This free service allows you to access all the free channels in New Zealand. It is set to launch FreeviewPlus in mid-2015 that will bring internet streaming such as on-demand services from TVNZ and TV3 to Freeview devices.

You'll need to buy a new set-top box for about $150 and the service will initially be available only for those with Freeview HD via UHF aerials.

Video Ezy

This is essentially an online video store. There is no ongoing subscription fee and you can get buy latest movies for $30 or rent them for 30 days for $8 each. TV series cost between $23 and $50 to buy.

To watch on your computer, you need to download a player or use a website. Android and iPhone apps are available, as is Chromecast. There is also an app available on the latest Samsung smart TVs.


Brings together a range of Sky's basic lifestyle and entertainment channels including E!, Vibe, UKTV and Food TV, while recent blockbuster movies and select live sporting events are available on a pay-per-view basis. You can either buy the set-top box outright and pay for what you watch, or sign up for $19.95 a month plan and get a 13-channel pack.


The New Zealand version of iTunes only offers movies costing between 99 cents to rent to $25 to buy a new release. There are no television shows, though you can access them if you sign up to the US version.

This service is best suited for the occasional purchase though if you have an Apple TV device it's easy to watch on your television.

Keep an eye on Apple, though, as recent reports say they may soon be releasing an internet-television service that would blend streaming live television and on-demand online programming.

Google Play

A similar option to iTunes as you can rent and buy movies for similar prices. Google Play is a bit more aggressive in terms of getting new films and recently Google Play was among the first to release The Interview. Available on all Android devices.


What do you need?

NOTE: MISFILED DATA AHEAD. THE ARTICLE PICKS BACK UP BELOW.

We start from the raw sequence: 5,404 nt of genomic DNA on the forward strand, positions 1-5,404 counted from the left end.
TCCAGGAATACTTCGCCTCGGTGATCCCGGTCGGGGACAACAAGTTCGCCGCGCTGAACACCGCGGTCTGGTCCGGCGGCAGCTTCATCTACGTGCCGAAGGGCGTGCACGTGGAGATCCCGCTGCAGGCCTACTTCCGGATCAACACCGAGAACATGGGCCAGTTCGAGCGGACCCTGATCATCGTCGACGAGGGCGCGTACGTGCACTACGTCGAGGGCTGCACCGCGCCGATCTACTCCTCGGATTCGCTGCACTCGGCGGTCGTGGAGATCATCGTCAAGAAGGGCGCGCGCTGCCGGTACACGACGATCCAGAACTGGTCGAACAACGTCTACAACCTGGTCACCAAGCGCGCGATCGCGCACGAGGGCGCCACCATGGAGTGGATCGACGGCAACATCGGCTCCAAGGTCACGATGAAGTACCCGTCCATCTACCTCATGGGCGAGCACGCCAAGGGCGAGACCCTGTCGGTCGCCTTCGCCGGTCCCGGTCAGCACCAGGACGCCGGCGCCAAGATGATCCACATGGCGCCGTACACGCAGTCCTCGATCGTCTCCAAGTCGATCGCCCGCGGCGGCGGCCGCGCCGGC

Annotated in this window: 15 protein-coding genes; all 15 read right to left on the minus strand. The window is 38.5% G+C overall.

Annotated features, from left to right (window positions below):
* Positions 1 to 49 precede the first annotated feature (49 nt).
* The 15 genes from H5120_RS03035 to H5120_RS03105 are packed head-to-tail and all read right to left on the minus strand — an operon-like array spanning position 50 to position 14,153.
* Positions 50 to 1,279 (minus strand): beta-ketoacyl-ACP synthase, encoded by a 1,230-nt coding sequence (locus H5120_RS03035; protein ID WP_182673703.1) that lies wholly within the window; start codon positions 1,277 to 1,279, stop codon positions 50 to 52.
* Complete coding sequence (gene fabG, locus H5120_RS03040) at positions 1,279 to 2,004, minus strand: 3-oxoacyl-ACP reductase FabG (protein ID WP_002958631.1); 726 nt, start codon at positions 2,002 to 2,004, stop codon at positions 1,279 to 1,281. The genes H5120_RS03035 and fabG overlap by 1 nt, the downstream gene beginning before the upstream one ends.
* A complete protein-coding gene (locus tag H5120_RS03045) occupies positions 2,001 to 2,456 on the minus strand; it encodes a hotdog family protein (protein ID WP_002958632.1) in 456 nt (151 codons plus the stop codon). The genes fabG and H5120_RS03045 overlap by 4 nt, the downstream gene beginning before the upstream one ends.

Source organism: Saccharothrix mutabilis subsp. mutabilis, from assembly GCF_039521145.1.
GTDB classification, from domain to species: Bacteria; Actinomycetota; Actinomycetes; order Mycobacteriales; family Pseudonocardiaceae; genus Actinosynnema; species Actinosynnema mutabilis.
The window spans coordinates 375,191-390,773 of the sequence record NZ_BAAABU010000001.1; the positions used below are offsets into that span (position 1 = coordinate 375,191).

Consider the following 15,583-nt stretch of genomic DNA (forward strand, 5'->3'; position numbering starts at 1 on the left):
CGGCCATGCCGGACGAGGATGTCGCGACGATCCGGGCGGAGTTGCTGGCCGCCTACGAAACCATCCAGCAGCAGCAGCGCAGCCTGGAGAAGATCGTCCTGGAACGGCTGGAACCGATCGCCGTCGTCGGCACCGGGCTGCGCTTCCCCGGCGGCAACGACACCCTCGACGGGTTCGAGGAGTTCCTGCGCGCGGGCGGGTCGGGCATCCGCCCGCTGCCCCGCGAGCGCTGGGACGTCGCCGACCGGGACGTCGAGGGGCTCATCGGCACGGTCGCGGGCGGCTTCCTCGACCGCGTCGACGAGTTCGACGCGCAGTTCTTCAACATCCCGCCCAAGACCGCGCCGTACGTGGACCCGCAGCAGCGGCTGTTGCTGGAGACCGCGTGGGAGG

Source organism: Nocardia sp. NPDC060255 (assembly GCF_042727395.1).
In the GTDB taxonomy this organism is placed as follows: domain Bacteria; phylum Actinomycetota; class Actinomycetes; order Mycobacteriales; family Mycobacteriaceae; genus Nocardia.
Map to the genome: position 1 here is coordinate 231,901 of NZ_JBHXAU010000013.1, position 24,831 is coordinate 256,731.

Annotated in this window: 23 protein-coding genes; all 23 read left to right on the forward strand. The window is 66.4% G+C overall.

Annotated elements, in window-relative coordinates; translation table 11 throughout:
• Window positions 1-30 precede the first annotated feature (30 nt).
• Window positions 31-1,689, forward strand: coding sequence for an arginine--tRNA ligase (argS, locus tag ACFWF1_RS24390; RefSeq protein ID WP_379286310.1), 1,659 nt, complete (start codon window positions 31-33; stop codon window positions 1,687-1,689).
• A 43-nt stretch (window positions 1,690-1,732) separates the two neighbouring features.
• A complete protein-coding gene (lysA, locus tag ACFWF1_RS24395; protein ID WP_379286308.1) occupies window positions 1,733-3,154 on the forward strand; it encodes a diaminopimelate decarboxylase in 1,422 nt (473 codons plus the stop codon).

Not all services work on all devices, though if you have either a computer, tablet, smartphone or smart television you can access them.

You'll need a broadband connection with a speed of about 4Mbs or higher. You can test this by going to Also, you'll need a good data allowance. About 30GB to 40GB a month should be OK but if you need more, most internet providers offer reasonable unlimited plans. You'll use about 2.3GB an hour to stream high-definition shows.

Where do I start?

There are two things that will determine what service you use – the shows and the devices.

The first thing to do is match your devices with a service. For instance, if you only have a Sony tablet then you can't use Neon. However, all the services have websites so as long as you have a computer you will be OK.

All of the services have easy-to-use website and apps so that shouldn't effect your decision-making.

Next, check out the websites of each to take a look at the television shows and movies offered. Don't just choose the one with the biggest selection (Netflix) as it may not have your favourite show.

Also, remember none have contracts so you can easily switch between services depending on what shows are available.

How to watch on your television

This is where these services start to stumble. There is no device that can plug in to your television that offers all of the services, however this could change in the coming year as more apps are made available.

Chromecast is the best option at the moment. It's a small device that costs about $60 that plugs into your TV. At the moment it works with Netflix and Quickflix and you can stream others from apps on your Android smartphone or tablet.

Another good option is a newish Samsung smart TV which has apps for Netflix, Lightbox, Quickflix, 3Now and TVNZ OnDemand.

Apple TV has a Netflix app and it shouldn't be too long before others are available. You can also stream content from apps on your Apple device via Apple TV. The final choice is to plug your computer into your TV and watch using a website.

 - Stuff

Related Links

6 Netflix flix to anticipate

What Netflix offers Kiwi viewers

Freeview to revamp service

Spark hits back at Netflix prices

Why TV's golden age is doomed

Lightbox coming to Chromecast

No GST for Netflix